Marty Gibson said she has no doubt a lot of the drama that unfolded in the aftermath of a fatal shooting in Warren on Monday likely took place in a field near her home in Lordstown.
Gibson said she was traveling down Route 45 on her way home to Palmyra Road when her brother called her to tell her police had all the roads in the immediate area blocked off because there was an armed man on the loose out in the fields.
"We couldn't get home, and we were trying to see if there was a way we could get to our house, but everything was blocked. We waited it out at my brother's house," she said. "They must have been pretty much in my back yard though."
Dozens of police from several local agencies including Warren City, Warren Township, Lordstown and the Ohio State Patrol assisted with the manhunt that initiated just before 10 p.m. after the shooting at Atlantic Beverages in Warren that left 22-year-old Khaled M. Nassar dead.
The search was called off "officially" around 1 a.m.; however, several police units from various local agencies continued to patrol the area into Tuesday morning.
Monday's shooting was the second at the store located at the corner of Atlantic Street and Vine Avenue in two days. A Sunday night shooting left Shane Stein, 17, with a gunshot wound to his elbow.
A Warren Township woman, who did not want her name published, said a friend was bringing her home from Packard Music Hall in Warren on Monday when they came upon a police road block near her residence at Palmyra and Hewlett Gifford roads.
"There was a sheriff's car blocking the road and a deputy holding a shotgun," she said. "There were cops everywhere."
She said the women told a police officer they needed to go that way so she could get home.
"He said we would have to find another way around and when my friend asked him what was going on he said there was a shooter on the loose and that he had already shot someone," she said. "He asked me 'do you really wanna go home?' "
She said she called her husband who was home, told him what was going on and realized he had not been aware of the large police presence near his home.
Local police had pursued the unidentified gunman through several communities including Warren, Warren Township and Lordstown.
Warren Township Police Chief Don Bishop said that although the chase was called off "officially" in the township around 1 a.m., he felt it was necessary to keep police in that area ''just in case'' and ''for the safety'' of residents. He said officers continued to keep an eye on the area throughout the day.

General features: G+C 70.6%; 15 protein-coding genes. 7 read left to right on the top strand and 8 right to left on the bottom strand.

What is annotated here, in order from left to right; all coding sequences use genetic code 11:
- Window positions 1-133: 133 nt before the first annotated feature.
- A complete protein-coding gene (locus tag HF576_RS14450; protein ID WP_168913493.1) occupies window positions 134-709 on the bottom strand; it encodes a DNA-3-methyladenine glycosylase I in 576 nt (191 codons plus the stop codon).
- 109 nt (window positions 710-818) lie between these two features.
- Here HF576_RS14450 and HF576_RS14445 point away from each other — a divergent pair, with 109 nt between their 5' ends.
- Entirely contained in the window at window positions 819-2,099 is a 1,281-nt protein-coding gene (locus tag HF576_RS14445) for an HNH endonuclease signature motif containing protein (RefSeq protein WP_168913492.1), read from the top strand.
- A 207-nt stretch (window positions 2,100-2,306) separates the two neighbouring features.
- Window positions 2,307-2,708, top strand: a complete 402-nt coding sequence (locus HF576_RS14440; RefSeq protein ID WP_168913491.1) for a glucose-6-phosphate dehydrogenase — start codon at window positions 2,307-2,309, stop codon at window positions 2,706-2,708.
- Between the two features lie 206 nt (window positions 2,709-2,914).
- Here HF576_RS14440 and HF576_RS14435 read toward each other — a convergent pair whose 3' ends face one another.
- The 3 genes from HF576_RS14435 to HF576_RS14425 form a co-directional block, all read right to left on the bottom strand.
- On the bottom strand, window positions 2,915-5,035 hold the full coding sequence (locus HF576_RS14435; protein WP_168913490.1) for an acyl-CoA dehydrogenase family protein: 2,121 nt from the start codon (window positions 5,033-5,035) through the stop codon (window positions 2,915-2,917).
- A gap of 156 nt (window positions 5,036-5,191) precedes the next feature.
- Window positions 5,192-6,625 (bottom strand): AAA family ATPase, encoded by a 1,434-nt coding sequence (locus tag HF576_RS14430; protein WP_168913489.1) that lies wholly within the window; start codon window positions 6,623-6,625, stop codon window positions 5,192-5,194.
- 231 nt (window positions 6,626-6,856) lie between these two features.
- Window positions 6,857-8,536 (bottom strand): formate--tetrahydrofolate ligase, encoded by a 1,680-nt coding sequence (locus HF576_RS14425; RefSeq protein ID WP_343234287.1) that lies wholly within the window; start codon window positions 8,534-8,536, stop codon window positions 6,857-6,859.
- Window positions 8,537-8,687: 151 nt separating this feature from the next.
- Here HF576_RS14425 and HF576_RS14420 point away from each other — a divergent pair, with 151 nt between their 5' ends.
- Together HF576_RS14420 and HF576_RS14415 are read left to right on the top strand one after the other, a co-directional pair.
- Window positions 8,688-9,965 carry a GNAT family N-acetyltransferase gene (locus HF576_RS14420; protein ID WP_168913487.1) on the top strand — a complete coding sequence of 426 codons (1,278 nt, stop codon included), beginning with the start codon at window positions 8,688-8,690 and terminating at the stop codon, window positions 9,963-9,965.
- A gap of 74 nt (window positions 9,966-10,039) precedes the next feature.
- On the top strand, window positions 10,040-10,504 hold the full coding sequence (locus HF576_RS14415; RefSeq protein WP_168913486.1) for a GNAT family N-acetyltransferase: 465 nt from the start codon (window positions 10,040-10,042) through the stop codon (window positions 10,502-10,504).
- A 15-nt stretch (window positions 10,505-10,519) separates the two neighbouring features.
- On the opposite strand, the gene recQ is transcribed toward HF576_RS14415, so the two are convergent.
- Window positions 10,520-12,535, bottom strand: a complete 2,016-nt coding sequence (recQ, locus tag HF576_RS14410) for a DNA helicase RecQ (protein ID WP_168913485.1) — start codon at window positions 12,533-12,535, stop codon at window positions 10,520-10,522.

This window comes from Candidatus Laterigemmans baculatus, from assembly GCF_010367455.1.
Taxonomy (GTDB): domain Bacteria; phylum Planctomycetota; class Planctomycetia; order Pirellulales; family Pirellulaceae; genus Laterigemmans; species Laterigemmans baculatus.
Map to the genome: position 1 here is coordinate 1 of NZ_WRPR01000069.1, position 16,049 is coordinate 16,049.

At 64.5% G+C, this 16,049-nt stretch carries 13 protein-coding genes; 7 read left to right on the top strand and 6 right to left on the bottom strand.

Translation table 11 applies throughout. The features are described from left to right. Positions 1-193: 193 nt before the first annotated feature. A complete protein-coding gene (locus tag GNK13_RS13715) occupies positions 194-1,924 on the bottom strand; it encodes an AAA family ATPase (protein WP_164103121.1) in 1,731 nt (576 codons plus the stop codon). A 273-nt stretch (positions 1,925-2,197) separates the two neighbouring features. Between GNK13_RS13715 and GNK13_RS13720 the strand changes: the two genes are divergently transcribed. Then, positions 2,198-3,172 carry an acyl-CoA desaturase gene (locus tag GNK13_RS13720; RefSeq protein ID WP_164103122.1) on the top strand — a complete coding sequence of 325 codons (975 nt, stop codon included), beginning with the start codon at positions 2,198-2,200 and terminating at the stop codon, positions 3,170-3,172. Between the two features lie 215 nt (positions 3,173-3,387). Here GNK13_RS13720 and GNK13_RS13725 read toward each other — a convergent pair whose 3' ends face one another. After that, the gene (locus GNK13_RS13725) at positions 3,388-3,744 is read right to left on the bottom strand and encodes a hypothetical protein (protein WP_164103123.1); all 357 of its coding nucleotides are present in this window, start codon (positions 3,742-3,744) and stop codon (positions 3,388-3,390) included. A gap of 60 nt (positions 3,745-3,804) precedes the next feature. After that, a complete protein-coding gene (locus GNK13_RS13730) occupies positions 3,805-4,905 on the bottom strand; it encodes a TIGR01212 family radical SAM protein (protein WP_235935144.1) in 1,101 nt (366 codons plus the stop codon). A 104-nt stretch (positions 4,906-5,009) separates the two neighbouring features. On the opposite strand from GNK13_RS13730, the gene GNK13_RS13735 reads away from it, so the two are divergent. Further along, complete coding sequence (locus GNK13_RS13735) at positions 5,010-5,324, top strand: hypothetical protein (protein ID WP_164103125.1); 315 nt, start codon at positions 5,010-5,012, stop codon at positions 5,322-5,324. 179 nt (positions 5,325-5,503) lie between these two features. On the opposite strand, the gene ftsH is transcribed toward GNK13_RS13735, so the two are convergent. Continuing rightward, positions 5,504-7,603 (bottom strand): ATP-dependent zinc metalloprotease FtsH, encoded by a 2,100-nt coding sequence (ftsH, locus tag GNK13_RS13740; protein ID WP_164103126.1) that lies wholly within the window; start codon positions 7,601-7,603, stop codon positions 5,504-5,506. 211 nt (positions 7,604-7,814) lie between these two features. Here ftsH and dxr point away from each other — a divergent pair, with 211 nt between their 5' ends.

Bishop said the search was especially challenging because police had little to go on and no description of the gunman.
The manhunt kept some area residents locked inside their homes as police contacted local media outlets and posted warnings about the armed man on the loose on social media including Facebook. Numerous residents reported they were unable to get home because of road blocks and police searches taking place.
Police said they last saw the suspected gunman around Palmyra Road along the Warren, Warren Township and Lordstown borders.
"It was a crazy night for sure," one Warren Township man said. "It was something."
Since then, several area residents called the Tribune Chronicle newsroom expressing concern that they were not made aware of the circumstances leading to the extensive police presence.
"I know Warren Township police had it on their Facebook page but not everyone is on Facebook," one woman said. "With all of those police I think they could have spared someone to come to our homes and let us know what was going on. Some people had no clue. I just think it would have been wise."
"Many people were left in the dark," she said. "Unless you saw it on Facebook or the news or someone else saw it and let you know, you might not have known. I think they should have let residents know."